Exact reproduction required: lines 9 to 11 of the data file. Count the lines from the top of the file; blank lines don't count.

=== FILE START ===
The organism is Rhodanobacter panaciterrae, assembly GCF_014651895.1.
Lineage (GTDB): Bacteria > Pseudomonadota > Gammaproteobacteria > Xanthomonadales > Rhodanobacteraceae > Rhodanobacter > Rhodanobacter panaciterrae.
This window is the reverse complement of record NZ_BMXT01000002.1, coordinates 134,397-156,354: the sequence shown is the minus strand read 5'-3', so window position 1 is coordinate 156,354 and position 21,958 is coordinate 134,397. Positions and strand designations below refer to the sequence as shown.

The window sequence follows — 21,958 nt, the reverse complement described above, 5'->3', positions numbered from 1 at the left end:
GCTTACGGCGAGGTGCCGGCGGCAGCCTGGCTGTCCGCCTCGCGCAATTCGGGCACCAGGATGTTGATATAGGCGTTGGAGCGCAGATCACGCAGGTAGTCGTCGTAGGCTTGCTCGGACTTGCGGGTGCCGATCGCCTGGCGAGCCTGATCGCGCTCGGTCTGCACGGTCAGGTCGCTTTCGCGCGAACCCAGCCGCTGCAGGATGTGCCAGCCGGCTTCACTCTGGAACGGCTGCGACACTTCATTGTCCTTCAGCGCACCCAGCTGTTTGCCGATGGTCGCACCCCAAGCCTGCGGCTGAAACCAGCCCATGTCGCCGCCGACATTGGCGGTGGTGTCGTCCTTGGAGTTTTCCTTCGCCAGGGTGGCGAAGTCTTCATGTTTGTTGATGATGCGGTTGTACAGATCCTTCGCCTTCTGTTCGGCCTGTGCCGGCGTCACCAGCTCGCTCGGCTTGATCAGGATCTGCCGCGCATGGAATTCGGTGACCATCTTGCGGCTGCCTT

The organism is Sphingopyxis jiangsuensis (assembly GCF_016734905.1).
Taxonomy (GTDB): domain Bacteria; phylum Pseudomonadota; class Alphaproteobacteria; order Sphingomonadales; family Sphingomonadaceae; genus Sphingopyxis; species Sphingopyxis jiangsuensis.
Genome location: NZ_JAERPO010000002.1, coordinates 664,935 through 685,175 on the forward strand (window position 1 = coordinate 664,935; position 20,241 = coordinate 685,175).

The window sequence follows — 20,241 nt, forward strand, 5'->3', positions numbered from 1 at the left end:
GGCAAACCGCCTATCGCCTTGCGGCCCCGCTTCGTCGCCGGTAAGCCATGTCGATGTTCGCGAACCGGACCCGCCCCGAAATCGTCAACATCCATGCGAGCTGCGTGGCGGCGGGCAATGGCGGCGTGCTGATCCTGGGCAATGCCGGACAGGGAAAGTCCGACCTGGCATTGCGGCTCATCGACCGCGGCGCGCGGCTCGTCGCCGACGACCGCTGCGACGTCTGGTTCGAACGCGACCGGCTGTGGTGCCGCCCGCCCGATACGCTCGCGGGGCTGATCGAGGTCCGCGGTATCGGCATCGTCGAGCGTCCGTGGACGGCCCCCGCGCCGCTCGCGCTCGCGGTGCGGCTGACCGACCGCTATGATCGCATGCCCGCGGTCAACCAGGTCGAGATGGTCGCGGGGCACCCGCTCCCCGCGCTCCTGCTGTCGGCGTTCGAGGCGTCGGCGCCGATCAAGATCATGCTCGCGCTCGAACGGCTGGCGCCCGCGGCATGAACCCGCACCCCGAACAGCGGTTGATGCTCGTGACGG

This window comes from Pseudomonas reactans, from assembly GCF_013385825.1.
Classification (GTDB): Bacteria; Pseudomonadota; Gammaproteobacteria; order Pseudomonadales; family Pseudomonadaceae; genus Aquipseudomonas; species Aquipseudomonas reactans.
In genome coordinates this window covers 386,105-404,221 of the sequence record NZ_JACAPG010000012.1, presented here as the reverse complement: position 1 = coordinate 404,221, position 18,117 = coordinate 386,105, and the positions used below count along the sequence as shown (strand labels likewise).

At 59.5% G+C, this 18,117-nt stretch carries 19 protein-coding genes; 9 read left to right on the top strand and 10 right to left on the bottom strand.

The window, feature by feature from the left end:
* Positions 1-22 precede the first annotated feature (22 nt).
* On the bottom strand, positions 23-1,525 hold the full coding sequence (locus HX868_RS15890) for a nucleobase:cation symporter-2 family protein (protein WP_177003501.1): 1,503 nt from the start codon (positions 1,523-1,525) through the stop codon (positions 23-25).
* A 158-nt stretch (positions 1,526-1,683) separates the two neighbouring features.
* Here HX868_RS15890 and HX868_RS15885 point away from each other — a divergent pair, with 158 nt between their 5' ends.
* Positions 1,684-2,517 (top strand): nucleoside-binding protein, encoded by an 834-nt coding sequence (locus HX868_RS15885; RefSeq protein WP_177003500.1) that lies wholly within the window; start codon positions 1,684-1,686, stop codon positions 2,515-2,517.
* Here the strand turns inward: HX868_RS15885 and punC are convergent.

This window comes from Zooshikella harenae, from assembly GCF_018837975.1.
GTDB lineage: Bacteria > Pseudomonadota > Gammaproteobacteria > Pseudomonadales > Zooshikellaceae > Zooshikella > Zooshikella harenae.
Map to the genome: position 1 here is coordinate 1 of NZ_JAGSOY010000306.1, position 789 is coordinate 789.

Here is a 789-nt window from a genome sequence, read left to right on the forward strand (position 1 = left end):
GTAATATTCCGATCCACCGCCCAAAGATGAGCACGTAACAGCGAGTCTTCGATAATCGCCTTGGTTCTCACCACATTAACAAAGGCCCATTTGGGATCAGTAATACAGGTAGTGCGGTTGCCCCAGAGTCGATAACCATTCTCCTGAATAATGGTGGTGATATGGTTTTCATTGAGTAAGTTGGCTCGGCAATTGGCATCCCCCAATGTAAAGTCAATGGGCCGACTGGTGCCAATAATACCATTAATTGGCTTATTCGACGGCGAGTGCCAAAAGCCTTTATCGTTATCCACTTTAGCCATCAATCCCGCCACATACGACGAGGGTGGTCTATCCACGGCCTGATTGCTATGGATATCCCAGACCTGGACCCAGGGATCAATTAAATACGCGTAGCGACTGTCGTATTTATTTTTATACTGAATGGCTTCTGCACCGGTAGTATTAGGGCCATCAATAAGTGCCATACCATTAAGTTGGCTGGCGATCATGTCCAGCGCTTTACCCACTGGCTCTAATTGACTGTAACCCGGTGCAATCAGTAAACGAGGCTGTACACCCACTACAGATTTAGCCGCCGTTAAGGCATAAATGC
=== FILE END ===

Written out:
The window sequence follows — 20,241 nt, forward strand, 5'->3', positions numbered from 1 at the left end:
GGCAAACCGCCTATCGCCTTGCGGCCCCGCTTCGTCGCCGGTAAGCCATGTCGATGTTCGCGAACCGGACCCGCCCCGAAATCGTCAACATCCATGCGAGCTGCGTGGCGGCGGGCAATGGCGGCGTGCTGATCCTGGGCAATGCCGGACAGGGAAAGTCCGACCTGGCATTGCGGCTCATCGACCGCGGCGCGCGGCTCGTCGCCGACGACCGCTGCGACGTCTGGTTCGAACGCGACCGGCTGTGGTGCCGCCCGCCCGATACGCTCGCGGGGCTGATCGAGGTCCGCGGTATCGGCATCGTCGAGCGTCCGTGGACGGCCCCCGCGCCGCTCGCGCTCGCGGTGCGGCTGACCGACCGCTATGATCGCATGCCCGCGGTCAACCAGGTCGAGATGGTCGCGGGGCACCCGCTCCCCGCGCTCCTGCTGTCGGCGTTCGAGGCGTCGGCGCCGATCAAGATCATGCTCGCGCTCGAACGGCTGGCGCCCGCGGCATGAACCCGCACCCCGAACAGCGGTTGATGCTCGTGACGG

This window comes from Pseudomonas reactans, from assembly GCF_013385825.1.